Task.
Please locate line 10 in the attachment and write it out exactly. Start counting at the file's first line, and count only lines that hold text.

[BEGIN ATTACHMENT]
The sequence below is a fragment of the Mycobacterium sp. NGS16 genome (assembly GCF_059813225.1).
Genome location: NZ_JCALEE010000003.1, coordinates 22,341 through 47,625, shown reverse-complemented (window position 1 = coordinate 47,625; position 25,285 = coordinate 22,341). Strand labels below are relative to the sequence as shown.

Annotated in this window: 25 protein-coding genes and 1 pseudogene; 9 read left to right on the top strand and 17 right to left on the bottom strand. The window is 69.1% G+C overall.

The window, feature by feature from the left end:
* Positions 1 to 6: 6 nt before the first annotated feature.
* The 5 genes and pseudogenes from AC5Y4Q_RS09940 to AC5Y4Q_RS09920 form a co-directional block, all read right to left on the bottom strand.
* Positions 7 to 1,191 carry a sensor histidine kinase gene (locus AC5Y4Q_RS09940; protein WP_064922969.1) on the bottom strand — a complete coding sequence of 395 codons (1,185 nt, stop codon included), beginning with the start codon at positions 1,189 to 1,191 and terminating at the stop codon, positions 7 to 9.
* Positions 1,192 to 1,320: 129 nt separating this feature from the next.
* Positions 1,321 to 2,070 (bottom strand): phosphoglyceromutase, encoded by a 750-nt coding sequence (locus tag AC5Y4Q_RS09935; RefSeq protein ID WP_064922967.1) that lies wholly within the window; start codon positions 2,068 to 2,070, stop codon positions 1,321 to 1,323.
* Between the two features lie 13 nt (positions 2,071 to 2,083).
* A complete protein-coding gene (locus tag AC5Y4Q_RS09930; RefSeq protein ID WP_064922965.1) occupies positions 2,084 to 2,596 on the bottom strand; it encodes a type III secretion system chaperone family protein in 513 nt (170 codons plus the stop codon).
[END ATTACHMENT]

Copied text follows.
* Between the two features lie 13 nt (positions 2,071 to 2,083).